Franzisca Weder

The lady…

At the beginning of this book on CSR Communication and Cultures of Sustainability, we met a lady; we started communicating, we got her off her bike, listened to her and her thoughts and reflections, and together we started to put communication of and about CSR into question and shared our thoughts on communication for sustainability and transformation.

CSR communication includes thinking about sustainability communicators, sustainability stories and best practices of sustainability communication, CSR related audiences and stakeholders, as well as the potential to cultivate sustainability as universal value in and through (social) media channels, public discourses and conversational spaces. The first part of the book offered a terminological clean up and background knowledge around CSR and Sustainability studies. In these chapters, processes and structures of communication were identified as the missing link to fully grasp socio-ecological transformation processes and explore the key role of organizations in these processes of social change. Therefore, we introduced the main (sociological) paradigms that are used to understand communication, it’s direction, dynamic, function and potential effects. We also explored what aspects of CSR and sustainability communication are already researched and which disciplines deal with CSR communication and sustainability. From there, we developed a framework to look at the different dimensions of CSR and sustainability communication: Communication of  CSR, Communication about CSR and Communication for  Sustainability.     

In the last chapter, we developed an innovative concept to understand the dialectic between stabilization (establishment of CSR in organizations and a sustainability related discourse in public discourses, facilitated by the media) and questioning and critical reflection (in negotiations, deliberative processes in participatory conversational spaces – within organizations or as ‘organized form’ between organizations and their stakeholder. These conversational spaces emerge alongside a (new) narrative, here: the sustainability story. Or in other words: conversational spaces can be identified  where sustainability is communicated, debated, and negotiated and therefore slowly introduced, reproduced and established as new norm.

At the end of our learning journey, we conclude:

  • Sustainable development is a public issue.
  • There are multiple ways to participate in this issue communicatively.
  • You can not not communicate, communicating sustainability organizes the socio-ecological transformation!

A couple of final thoughts on that in the following.

Sustainability – all over the place…

One main driver in the cultivation of sustainability as a new norm is the increasing thematization of sustainability within the context of CSR. Every CSR related project, activity and single event (new recycling technology, public lectures, climate change documentary, community garden etc.) leaves ‘normative footprints’ on the level of social discourses (Rössler, 2005). Media take part in this cultivation process as organizers of social communication (Altmeppen, 2006), as ‘hub’ between interpersonal, organizational and social communication flows (Weder, 2012). Thematization processes lead to overarching (normative) patterns that stay, that are stabilized by repeated connections which are made and which enable further communication.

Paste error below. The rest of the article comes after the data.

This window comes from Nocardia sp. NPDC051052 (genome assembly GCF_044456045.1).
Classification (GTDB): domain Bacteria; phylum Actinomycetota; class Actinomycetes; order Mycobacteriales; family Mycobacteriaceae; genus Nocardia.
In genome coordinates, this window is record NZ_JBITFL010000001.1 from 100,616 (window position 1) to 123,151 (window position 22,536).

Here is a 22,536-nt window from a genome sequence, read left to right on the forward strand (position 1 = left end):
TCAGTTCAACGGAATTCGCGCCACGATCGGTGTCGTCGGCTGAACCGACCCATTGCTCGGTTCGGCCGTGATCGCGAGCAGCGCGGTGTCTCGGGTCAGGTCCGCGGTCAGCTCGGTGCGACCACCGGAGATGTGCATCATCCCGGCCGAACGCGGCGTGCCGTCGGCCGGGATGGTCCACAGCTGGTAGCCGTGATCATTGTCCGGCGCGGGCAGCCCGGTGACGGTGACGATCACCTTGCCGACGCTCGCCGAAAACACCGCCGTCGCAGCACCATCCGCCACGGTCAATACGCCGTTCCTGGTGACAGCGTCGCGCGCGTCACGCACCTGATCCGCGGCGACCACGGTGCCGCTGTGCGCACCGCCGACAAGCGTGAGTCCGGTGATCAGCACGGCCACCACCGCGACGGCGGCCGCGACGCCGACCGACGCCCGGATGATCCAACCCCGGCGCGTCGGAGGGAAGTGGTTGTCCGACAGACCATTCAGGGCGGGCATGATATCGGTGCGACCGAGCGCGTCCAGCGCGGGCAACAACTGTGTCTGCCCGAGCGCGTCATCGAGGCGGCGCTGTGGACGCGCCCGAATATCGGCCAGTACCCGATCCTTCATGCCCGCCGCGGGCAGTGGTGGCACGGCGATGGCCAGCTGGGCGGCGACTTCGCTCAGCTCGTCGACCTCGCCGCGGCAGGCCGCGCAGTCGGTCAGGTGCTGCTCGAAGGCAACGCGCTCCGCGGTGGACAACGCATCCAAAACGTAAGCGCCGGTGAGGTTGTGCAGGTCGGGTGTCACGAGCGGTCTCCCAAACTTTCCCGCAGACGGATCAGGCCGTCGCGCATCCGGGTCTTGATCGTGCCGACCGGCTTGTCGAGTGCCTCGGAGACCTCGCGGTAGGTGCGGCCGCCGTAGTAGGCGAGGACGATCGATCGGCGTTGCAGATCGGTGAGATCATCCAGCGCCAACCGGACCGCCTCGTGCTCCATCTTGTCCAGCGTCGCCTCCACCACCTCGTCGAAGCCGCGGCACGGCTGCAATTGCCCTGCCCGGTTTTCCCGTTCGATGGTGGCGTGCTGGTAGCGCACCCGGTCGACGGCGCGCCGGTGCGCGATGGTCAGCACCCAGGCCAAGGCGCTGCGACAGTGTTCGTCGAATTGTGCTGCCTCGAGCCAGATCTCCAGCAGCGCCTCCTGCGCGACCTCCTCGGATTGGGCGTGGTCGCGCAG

In media and communication studies, so called theme cycle models describe the ‘career chances’ of a specific issue and how (much) this depends on whether it can be connected to other, especially overarching discourses of public communication, and existing normative frameworks and perspectives to look at it (Gerhards, 1993, Snow et al., 1986). A discourse emerges through the links between events and ‘associated interpretations’. But it also depends on how much organizations make an issue out if it. Then discourses are “interplays of utterances and counter-expressions”, of opinions and counter-opinions or interpretations and counter-interpretations that are linked in a certain conversational space (Wessler , 1999, Fairclough, 1993).

The dialectic of stabilization and critical reflection is what we developed in our thinking about socio-economic transformation processes and the role of communication. Lütgens (2001) describes ‘polarization’ between the ‘being’ and the ‘should’, between the different opinions as dynamic that increases a thematic cycle. Discourses are communication in action or ‘communicative action’ (cf. Habermas 1981); with Foucault they are larger negotiation processes of truths or values (2020), or defined by opposing positions or opinions (Bourdieu, 1991). The patterns of interpretation can form, define or limit a (mediated public) discourse.

Organizations (corporations, political institutions, civil society organizations, media etc.) have the communicative responsibility to not only participate in this discourse (issue management), but also to take responsibility for a validation, stabilization and structure formation on the one hand and continuous reflection and questioning of these structures (management system, reporting criteria etc.), so for keeping the sustainability related conversations going.

Thus, the first take away for organizations / corporations is:

1. Make an issue out of sustainability!

The discourse about sustainability is driven by communication of CSR (activities, projects and strategies) and communication about CSR and sustainability. These communication processes are happening on an intra- and interpersonal level, within organizations and beyond and in a wider public sphere, conceptualized as ‘public discourse’. Making an issue out of sustainability includes information and messaging approaches as well as processes of sense making, where new interpretations of sustainable development are generated. How does that work? How can organizations and particularly corporations go beyond?